A recent study from Purdue University and Intel found that apps are a primary source of power drain, with up to 30 percent of battery power lost even when the screen is off. This is due to the propensity for apps to regularly ‘wake up’ and then run in the background.
Not only is such behavior a huge drain on battery power, it also represents a significant security and privacy risk.
A team of researchers at the University of California, Riverside, are working on a tool that will hopefully assess the risk posed by certain apps before we install them.
The tool, which was documented in a recent paper, analyzes the behind the scenes behavior of the best apps (in security terms) from over 13,500 Android based apps.
The security of apps
The analysis highlights the wide range of connections most apps have, whether to ad networks or 3rd party websites that support the functionality of the app. Most of these connections are hidden from the user.
“We focused on a relatively neglected aspect of security research, which is the potential for good apps to leak personal information through the sites they interact with. A lot of people believe that if an app is popular or available on one of the big app stores then it must be safe, and we suspected that wasn’t the case,” the authors say.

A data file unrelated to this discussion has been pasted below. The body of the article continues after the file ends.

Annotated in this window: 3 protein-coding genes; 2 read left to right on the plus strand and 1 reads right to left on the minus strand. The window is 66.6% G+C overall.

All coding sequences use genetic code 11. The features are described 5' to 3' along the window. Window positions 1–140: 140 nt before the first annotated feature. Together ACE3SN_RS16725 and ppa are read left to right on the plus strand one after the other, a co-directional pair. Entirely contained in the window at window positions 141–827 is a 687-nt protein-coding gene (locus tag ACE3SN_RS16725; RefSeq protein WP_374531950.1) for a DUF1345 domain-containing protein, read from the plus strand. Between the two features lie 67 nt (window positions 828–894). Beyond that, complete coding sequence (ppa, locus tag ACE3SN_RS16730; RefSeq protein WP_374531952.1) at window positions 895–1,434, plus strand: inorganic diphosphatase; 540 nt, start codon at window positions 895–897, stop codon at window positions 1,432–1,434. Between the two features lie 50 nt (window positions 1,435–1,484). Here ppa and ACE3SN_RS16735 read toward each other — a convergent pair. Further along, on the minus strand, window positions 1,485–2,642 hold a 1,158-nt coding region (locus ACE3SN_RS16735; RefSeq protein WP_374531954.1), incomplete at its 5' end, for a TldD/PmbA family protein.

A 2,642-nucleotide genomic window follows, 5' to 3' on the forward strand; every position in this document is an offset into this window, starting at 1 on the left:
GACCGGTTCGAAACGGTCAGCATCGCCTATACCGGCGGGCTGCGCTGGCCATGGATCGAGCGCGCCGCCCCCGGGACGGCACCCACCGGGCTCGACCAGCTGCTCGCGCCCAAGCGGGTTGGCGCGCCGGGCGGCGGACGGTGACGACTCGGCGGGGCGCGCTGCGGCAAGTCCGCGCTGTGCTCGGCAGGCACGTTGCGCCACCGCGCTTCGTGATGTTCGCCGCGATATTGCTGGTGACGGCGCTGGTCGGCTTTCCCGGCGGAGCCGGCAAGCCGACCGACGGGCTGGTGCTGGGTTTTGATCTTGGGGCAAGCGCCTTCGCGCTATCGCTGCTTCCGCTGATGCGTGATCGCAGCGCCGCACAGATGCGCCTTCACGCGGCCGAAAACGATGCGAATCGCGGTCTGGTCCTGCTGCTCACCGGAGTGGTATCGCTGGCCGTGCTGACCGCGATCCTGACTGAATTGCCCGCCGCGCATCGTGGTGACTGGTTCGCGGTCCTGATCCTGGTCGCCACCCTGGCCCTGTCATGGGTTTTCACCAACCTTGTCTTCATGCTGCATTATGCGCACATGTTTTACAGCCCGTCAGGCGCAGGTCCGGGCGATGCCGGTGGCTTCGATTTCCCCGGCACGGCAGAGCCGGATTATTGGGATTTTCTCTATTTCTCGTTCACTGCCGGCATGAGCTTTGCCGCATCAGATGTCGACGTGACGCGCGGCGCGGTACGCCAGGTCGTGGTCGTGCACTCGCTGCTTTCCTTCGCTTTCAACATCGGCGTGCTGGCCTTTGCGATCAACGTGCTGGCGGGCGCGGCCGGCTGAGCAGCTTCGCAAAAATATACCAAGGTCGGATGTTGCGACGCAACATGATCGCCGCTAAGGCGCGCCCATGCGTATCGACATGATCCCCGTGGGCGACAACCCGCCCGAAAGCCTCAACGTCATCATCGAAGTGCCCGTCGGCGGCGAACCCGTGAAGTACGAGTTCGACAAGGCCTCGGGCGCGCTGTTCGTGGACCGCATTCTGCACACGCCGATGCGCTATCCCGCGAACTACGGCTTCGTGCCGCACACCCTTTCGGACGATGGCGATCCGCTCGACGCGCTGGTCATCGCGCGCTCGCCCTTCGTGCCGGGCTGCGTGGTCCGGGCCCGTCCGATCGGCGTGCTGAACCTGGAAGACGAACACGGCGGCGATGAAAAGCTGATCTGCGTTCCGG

The tool the team developed was called AURA (Android URL Risk Assessor), and was used to spot some 250,000 URLs that were accessed by the 13,500 apps studied.
This database of URLs was then cross-referenced with a database of trustworthy addresses by the VirusTotal website.
Do you know what your apps are doing?
Worryingly, some 9% of apps were found to engage with malicious URLs that were connected with malware. A further 15% were linked to URLs associated with malicious intentions such as spam or data theft and a whopping 73% linked to sites that scored lowly on reputation.
“I think the fact that 9 percent of the good apps we analyzed interacted with at least one website that distributes malware is very worrisome,” the authors say.
The initial scope of the project was purely to raise awareness of such issues, but the team hope to make the tool available for both app developers and end users so they can better assess the security of the apps they use and create.
“We are currently improving the AURA system to make it more robust and user-friendly, and then we will release it to the public as open source software,” they say.
Until that time, the authors suggest the best course of action is to limit the number of apps we download, and to diligently research the apps we install before we download them.
“Reading the comments left by other app users is a good security practice that can help users make more informed decisions about what they put on their smartphones,” they suggest.